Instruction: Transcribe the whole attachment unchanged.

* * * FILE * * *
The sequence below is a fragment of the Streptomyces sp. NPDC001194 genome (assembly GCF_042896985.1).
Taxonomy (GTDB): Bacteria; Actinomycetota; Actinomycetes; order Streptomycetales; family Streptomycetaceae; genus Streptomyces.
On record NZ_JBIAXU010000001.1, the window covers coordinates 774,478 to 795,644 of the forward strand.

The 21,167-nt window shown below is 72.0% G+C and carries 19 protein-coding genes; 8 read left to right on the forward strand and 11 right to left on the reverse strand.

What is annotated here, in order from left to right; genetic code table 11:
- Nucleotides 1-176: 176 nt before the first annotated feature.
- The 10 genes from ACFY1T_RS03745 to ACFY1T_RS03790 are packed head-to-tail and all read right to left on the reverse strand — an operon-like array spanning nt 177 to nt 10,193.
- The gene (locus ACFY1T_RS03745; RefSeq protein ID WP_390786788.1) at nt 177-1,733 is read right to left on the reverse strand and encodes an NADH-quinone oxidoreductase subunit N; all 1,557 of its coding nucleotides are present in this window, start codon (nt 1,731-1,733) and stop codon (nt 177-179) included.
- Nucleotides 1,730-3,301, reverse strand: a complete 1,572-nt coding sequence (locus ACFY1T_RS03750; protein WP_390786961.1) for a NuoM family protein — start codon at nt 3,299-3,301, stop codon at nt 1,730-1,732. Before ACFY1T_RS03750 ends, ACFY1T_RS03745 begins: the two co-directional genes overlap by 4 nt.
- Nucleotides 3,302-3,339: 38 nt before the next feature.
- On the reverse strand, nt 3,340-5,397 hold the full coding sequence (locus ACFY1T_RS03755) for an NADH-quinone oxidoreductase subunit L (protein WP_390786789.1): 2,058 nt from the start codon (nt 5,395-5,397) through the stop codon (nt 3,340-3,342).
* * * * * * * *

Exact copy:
The sequence below is a fragment of the Streptomyces sp. NPDC001194 genome (assembly GCF_042896985.1).
Taxonomy (GTDB): Bacteria; Actinomycetota; Actinomycetes; order Streptomycetales; family Streptomycetaceae; genus Streptomyces.
On record NZ_JBIAXU010000001.1, the window covers coordinates 774,478 to 795,644 of the forward strand.

The 21,167-nt window shown below is 72.0% G+C and carries 19 protein-coding genes; 8 read left to right on the forward strand and 11 right to left on the reverse strand.

What is annotated here, in order from left to right; genetic code table 11:
- Nucleotides 1-176: 176 nt before the first annotated feature.
- The 10 genes from ACFY1T_RS03745 to ACFY1T_RS03790 are packed head-to-tail and all read right to left on the reverse strand — an operon-like array spanning nt 177 to nt 10,193.
- The gene (locus ACFY1T_RS03745; RefSeq protein ID WP_390786788.1) at nt 177-1,733 is read right to left on the reverse strand and encodes an NADH-quinone oxidoreductase subunit N; all 1,557 of its coding nucleotides are present in this window, start codon (nt 1,731-1,733) and stop codon (nt 177-179) included.
- Nucleotides 1,730-3,301, reverse strand: a complete 1,572-nt coding sequence (locus ACFY1T_RS03750; protein WP_390786961.1) for a NuoM family protein — start codon at nt 3,299-3,301, stop codon at nt 1,730-1,732. Before ACFY1T_RS03750 ends, ACFY1T_RS03745 begins: the two co-directional genes overlap by 4 nt.
- Nucleotides 3,302-3,339: 38 nt before the next feature.
- On the reverse strand, nt 3,340-5,397 hold the full coding sequence (locus ACFY1T_RS03755) for an NADH-quinone oxidoreductase subunit L (protein WP_390786789.1): 2,058 nt from the start codon (nt 5,395-5,397) through the stop codon (nt 3,340-3,342).